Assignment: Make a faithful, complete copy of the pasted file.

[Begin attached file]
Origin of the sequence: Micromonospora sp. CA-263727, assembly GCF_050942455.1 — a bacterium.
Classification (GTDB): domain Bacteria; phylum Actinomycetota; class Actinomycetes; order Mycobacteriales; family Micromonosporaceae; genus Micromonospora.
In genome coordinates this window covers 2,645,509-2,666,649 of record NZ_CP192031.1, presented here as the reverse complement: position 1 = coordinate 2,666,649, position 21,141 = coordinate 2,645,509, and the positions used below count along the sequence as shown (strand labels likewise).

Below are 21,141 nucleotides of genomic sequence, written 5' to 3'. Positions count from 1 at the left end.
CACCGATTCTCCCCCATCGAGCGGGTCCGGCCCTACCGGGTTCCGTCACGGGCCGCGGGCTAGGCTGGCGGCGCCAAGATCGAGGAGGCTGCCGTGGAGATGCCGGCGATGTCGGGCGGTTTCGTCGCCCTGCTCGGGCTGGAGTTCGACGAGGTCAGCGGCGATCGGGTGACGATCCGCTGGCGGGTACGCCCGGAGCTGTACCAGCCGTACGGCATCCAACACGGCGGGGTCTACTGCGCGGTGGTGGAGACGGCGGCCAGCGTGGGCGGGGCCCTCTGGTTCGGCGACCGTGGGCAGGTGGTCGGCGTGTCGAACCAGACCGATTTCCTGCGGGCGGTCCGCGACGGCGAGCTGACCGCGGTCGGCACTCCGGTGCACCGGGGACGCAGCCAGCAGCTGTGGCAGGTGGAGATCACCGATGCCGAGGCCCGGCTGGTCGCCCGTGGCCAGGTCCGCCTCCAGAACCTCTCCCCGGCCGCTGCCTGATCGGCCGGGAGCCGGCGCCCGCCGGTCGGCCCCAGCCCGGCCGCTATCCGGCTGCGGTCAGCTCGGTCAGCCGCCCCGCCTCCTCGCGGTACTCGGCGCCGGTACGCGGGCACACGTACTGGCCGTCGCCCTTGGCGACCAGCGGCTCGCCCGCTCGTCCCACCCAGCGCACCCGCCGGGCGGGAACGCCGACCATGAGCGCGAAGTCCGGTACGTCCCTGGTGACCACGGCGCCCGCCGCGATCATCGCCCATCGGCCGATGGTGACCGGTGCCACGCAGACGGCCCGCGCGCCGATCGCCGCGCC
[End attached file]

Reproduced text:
Origin of the sequence: Micromonospora sp. CA-263727, assembly GCF_050942455.1 — a bacterium.
Classification (GTDB): domain Bacteria; phylum Actinomycetota; class Actinomycetes; order Mycobacteriales; family Micromonosporaceae; genus Micromonospora.
In genome coordinates this window covers 2,645,509-2,666,649 of record NZ_CP192031.1, presented here as the reverse complement: position 1 = coordinate 2,666,649, position 21,141 = coordinate 2,645,509, and the positions used below count along the sequence as shown (strand labels likewise).

Below are 21,141 nucleotides of genomic sequence, written 5' to 3'. Positions count from 1 at the left end.
CACCGATTCTCCCCCATCGAGCGGGTCCGGCCCTACCGGGTTCCGTCACGGGCCGCGGGCTAGGCTGGCGGCGCCAAGATCGAGGAGGCTGCCGTGGAGATGCCGGCGATGTCGGGCGGTTTCGTCGCCCTGCTCGGGCTGGAGTTCGACGAGGTCAGCGGCGATCGGGTGACGATCCGCTGGCGGGTACGCCCGGAGCTGTACCAGCCGTACGGCATCCAACACGGCGGGGTCTACTGCGCGGTGGTGGAGACGGCGGCCAGCGTGGGCGGGGCCCTCTGGTTCGGCGACCGTGGGCAGGTGGTCGGCGTGTCGAACCAGACCGATTTCCTGCGGGCGGTCCGCGACGGCGAGCTGACCGCGGTCGGCACTCCGGTGCACCGGGGACGCAGCCAGCAGCTGTGGCAGGTGGAGATCACCGATGCCGAGGCCCGGCTGGTCGCCCGTGGCCAGGTCCGCCTCCAGAACCTCTCCCCGGCCGCTGCCTGATCGGCCGGGAGCCGGCGCCCGCCGGTCGGCCCCAGCCCGGCCGCTATCCGGCTGCGGTCAGCTCGGTCAGCCGCCCCGCCTCCTCGCGGTACTCGGCGCCGGTACGCGGGCACACGTACTGGCCGTCGCCCTTGGCGACCAGCGGCTCGCCCGCTCGTCCCACCCAGCGCACCCGCCGGGCGGGAACGCCGACCATGAGCGCGAAGTCCGGTACGTCCCTGGTGACCACGGCGCCCGCCGCGATCATCGCCCATCGGCCGATGGTGACCGGTGCCACGCAGACGGCCCGCGCGCCGATCGCCGCGCC